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Seeding and Harvest: A Framework for Unsupervised Feature Selection Problems
AbstractFeature selection, also known as attribute selection, is the technique of selecting a subset of relevant features for building robust object models. It is becoming more and more important for large-scale sensors applications with AI capabilities. The core idea of this paper is derived from a straightforward and intuitive principle saying that, if a feature subset (pattern) has more representativeness, it should be more self-organized, and as a result it should be more insensitive to artificially seeded noise points. In the light of this heuristic finding, we established the whole set of theoretical principles, based on which we proposed a two-stage framework to evaluate the relative importance of feature subsets, called seeding and harvest (S&H for short). At the first stage, we inject a number of artificial noise points into the original dataset; then at the second stage, we resort to an outlier detector to identify them under various feature patterns. The more precisely the seeded points can be extracted under a particular feature pattern, the more valuable and important the corresponding feature pattern should be. Besides, we compared our method with several state-of-the-art feature selection methods on a number of real-life datasets. The experiment results significantly confirm that our method can accomplish feature reduction tasks with high accuracy as well as low computing complexity.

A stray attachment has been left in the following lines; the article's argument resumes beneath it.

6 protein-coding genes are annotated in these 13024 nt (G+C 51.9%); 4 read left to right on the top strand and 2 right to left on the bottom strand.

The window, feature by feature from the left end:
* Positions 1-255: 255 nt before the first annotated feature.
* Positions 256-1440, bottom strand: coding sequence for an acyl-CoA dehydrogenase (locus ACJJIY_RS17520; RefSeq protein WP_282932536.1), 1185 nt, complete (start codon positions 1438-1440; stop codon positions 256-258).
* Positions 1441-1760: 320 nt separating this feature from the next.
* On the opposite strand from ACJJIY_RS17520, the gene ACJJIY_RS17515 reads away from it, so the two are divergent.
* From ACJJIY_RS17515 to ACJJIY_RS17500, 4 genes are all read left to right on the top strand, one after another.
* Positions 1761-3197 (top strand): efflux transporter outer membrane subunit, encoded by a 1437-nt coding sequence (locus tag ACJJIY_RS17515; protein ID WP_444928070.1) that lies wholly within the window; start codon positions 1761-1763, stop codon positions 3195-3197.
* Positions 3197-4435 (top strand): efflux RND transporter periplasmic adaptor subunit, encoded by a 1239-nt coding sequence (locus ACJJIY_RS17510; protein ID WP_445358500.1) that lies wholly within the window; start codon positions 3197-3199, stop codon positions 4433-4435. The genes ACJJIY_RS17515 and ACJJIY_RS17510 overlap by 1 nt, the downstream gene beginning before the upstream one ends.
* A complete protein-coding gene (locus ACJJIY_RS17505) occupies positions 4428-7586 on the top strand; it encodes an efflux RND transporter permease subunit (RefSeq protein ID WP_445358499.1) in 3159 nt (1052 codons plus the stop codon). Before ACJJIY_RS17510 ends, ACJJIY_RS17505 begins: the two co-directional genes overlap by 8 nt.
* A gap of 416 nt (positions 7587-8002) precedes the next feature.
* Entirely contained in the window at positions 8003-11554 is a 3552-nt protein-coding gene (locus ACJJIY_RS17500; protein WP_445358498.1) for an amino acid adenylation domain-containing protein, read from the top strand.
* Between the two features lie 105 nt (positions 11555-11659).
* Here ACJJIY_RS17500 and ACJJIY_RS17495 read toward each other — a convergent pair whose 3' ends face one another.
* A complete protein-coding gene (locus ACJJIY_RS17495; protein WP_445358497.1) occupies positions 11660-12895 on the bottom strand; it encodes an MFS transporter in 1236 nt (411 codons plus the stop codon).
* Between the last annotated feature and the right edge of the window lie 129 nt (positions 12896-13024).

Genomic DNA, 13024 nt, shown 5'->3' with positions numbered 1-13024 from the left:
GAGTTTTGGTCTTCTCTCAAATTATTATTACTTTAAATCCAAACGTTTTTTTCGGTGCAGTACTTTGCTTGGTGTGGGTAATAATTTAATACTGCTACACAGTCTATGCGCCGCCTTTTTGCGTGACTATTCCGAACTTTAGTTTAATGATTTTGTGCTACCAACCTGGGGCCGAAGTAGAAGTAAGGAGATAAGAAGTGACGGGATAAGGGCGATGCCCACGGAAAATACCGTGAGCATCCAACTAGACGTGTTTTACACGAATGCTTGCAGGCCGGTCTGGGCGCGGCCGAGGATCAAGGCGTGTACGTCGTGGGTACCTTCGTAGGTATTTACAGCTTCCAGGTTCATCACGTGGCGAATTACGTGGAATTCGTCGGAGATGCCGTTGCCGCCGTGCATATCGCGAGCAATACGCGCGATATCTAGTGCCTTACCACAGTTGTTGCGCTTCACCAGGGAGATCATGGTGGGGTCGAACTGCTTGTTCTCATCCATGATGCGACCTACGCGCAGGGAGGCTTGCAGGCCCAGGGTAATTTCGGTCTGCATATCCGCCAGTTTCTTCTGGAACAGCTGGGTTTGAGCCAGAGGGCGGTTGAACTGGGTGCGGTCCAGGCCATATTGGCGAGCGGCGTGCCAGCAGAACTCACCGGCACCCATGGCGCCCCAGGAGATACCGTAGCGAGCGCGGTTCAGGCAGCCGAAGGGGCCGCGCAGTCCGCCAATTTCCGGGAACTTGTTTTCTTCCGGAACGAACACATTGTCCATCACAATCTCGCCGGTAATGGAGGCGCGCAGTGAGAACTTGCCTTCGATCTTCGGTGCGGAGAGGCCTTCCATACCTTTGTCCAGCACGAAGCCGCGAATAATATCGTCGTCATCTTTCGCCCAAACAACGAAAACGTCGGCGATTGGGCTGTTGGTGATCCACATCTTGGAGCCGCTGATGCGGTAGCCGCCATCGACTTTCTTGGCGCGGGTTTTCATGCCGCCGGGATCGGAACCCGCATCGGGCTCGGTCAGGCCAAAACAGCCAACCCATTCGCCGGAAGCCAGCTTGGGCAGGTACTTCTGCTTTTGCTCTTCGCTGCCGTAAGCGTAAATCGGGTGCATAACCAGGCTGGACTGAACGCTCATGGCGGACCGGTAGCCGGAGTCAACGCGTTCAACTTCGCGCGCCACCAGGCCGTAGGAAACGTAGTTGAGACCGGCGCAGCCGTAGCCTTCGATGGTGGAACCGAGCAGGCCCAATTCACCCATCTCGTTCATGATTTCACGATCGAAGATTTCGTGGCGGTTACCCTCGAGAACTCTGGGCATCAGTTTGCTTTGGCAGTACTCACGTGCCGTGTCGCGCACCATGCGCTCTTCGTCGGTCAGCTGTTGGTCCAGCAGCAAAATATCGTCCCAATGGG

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Chen, G.; Cai, Y.; Shi, J. Seeding and Harvest: A Framework for Unsupervised Feature Selection Problems. Sensors 2013, 13, 292-333.View more citation formats
Chen G, Cai Y, Shi J. Seeding and Harvest: A Framework for Unsupervised Feature Selection Problems. Sensors. 2013; 13(1):292-333.Chicago/Turabian Style
Chen, Gang; Cai, Yuanli; Shi, Juan. 2013. "Seeding and Harvest: A Framework for Unsupervised Feature Selection Problems." Sensors 13, no. 1: 292-333.